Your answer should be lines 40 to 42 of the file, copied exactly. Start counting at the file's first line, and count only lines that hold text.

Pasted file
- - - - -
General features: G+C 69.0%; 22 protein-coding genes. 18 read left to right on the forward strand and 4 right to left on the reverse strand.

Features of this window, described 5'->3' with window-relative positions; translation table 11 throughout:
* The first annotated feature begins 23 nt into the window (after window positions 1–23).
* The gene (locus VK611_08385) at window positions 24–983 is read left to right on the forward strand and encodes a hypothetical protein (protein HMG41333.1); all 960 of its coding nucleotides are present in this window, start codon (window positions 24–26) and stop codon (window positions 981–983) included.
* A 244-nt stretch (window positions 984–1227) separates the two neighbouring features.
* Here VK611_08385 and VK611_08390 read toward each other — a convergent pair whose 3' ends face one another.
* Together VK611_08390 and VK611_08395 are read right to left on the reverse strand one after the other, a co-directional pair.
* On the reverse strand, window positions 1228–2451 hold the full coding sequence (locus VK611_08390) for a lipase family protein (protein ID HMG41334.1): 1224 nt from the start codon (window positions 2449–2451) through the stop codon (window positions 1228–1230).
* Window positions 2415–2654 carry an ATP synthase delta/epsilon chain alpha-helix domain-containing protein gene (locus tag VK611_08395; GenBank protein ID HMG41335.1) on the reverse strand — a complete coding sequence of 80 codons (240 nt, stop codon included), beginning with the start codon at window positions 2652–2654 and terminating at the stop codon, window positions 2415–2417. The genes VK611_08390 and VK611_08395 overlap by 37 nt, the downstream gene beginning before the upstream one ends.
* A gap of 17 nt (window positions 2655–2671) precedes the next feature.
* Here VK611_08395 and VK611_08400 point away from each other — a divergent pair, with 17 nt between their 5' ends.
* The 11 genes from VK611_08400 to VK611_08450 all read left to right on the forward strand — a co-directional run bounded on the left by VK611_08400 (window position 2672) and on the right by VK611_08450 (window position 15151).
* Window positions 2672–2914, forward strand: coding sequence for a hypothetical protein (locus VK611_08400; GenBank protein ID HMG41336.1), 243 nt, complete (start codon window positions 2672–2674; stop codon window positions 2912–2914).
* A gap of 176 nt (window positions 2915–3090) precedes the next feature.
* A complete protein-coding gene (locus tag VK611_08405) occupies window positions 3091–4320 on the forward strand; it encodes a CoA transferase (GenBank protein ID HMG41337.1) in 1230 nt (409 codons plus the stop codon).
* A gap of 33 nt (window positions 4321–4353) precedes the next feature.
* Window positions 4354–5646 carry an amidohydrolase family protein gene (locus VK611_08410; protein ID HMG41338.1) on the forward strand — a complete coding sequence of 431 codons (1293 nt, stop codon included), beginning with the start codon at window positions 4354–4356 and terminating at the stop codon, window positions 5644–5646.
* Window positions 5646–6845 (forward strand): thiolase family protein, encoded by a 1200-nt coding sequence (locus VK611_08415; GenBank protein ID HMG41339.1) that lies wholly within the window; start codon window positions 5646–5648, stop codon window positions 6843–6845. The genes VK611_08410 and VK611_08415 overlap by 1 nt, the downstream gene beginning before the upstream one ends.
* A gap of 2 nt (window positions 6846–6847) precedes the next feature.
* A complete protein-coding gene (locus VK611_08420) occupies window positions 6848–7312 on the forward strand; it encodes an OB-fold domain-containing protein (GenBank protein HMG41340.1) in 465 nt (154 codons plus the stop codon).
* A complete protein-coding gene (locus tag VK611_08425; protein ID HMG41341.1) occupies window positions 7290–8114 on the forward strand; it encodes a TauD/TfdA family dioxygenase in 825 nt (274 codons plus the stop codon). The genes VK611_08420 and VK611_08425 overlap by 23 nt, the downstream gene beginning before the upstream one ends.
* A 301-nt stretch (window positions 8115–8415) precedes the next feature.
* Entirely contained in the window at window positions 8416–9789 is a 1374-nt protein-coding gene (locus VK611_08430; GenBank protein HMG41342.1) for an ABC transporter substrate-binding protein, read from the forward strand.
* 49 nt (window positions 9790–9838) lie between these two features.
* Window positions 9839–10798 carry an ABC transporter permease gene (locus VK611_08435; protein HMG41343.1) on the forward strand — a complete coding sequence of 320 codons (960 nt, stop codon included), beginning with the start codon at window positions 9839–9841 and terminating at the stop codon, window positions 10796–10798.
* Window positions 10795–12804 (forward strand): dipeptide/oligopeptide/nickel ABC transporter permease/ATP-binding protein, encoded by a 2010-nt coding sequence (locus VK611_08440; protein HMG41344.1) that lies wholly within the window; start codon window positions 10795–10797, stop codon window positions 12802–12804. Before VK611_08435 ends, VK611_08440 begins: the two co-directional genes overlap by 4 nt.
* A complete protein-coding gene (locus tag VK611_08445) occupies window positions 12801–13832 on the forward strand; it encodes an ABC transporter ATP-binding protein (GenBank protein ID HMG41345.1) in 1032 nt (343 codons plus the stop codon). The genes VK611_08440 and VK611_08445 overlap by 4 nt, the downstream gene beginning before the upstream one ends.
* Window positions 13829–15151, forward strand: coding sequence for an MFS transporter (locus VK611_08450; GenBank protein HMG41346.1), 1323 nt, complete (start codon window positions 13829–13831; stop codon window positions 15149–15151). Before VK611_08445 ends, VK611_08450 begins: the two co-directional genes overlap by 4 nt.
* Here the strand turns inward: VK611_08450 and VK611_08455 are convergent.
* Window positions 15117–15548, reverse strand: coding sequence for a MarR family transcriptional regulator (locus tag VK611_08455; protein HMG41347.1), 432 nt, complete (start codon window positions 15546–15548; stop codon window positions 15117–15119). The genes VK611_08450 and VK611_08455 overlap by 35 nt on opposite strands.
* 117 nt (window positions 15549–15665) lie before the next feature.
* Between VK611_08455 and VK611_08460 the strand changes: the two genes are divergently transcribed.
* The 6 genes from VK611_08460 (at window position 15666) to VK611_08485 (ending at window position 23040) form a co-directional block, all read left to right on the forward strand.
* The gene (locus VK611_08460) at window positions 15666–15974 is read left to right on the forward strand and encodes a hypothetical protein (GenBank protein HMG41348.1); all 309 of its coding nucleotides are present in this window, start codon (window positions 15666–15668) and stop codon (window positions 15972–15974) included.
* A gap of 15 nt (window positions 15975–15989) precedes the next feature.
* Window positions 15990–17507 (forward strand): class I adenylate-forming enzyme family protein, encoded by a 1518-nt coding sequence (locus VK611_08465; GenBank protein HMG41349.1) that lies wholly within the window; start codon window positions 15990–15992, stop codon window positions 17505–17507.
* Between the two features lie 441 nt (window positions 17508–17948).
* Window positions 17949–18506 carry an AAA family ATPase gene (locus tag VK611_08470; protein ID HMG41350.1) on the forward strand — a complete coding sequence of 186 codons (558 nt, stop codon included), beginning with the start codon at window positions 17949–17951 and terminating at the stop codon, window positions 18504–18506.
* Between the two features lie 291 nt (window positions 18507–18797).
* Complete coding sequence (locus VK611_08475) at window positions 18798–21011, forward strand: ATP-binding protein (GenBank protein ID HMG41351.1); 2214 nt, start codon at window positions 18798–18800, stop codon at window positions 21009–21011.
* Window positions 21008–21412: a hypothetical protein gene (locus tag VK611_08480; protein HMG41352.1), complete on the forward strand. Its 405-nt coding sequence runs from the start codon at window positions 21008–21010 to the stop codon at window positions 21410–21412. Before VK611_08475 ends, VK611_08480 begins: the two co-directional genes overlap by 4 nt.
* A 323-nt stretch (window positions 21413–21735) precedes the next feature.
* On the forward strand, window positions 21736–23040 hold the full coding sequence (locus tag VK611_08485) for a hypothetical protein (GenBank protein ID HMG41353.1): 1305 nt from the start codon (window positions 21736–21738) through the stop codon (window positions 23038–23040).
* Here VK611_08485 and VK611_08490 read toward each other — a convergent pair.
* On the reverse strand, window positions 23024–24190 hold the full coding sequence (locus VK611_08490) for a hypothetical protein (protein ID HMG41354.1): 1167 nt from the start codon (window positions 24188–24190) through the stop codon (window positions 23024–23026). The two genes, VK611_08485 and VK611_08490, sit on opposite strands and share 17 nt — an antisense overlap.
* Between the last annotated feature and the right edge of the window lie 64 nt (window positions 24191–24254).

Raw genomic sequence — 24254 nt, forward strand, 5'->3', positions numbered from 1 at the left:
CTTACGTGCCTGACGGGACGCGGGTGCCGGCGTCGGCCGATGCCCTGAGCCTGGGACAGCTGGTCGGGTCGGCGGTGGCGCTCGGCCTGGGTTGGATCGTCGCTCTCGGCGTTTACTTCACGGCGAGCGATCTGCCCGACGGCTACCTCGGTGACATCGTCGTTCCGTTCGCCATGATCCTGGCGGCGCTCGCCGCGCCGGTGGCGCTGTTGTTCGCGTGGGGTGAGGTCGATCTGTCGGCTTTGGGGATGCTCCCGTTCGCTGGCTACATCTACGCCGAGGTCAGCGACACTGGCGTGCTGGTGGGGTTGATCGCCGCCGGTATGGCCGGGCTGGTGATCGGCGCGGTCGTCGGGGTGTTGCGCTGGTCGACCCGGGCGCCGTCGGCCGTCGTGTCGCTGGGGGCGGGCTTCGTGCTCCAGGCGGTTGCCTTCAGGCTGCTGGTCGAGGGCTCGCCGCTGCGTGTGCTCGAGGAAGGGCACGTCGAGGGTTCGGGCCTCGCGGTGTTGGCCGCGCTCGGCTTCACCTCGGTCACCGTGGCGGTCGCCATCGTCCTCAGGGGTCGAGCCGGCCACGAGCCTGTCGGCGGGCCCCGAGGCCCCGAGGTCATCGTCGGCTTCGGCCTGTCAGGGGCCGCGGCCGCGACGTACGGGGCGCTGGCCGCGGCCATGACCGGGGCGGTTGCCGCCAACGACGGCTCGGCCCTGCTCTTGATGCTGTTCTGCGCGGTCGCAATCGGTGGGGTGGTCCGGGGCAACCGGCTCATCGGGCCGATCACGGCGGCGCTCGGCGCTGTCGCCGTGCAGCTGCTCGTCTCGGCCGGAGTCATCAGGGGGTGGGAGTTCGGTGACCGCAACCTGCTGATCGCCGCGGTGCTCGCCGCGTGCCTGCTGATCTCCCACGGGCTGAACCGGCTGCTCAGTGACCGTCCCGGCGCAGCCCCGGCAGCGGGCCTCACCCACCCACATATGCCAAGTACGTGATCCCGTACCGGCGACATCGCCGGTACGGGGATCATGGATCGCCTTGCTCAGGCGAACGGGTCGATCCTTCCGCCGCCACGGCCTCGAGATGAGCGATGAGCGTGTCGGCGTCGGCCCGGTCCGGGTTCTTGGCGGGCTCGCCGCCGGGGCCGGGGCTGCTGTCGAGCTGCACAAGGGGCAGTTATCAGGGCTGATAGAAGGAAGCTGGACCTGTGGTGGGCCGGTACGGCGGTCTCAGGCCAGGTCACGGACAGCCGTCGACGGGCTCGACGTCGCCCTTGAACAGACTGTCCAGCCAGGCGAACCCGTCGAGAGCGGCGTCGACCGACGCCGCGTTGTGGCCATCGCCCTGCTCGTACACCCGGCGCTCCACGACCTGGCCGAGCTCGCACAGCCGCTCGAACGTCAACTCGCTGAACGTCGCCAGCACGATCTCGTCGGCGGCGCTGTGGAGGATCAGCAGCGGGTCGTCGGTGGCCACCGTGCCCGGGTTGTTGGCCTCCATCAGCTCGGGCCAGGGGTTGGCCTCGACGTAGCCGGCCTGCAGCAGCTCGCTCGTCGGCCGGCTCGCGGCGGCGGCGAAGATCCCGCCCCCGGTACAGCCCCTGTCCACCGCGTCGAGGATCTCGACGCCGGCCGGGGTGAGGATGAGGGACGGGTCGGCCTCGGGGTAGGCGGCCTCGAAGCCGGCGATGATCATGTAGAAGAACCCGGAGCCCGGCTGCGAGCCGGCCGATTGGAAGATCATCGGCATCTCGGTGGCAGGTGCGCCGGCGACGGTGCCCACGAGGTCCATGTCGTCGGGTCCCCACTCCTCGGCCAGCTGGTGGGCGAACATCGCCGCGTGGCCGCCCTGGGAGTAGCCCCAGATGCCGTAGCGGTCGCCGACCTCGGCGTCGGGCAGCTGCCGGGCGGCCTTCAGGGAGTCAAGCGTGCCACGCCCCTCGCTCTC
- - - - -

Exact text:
* Complete coding sequence (locus VK611_08475) at window positions 18798–21011, forward strand: ATP-binding protein (GenBank protein ID HMG41351.1); 2214 nt, start codon at window positions 18798–18800, stop codon at window positions 21009–21011.
* Window positions 21008–21412: a hypothetical protein gene (locus tag VK611_08480; protein HMG41352.1), complete on the forward strand. Its 405-nt coding sequence runs from the start codon at window positions 21008–21010 to the stop codon at window positions 21410–21412. Before VK611_08475 ends, VK611_08480 begins: the two co-directional genes overlap by 4 nt.
* A 323-nt stretch (window positions 21413–21735) precedes the next feature.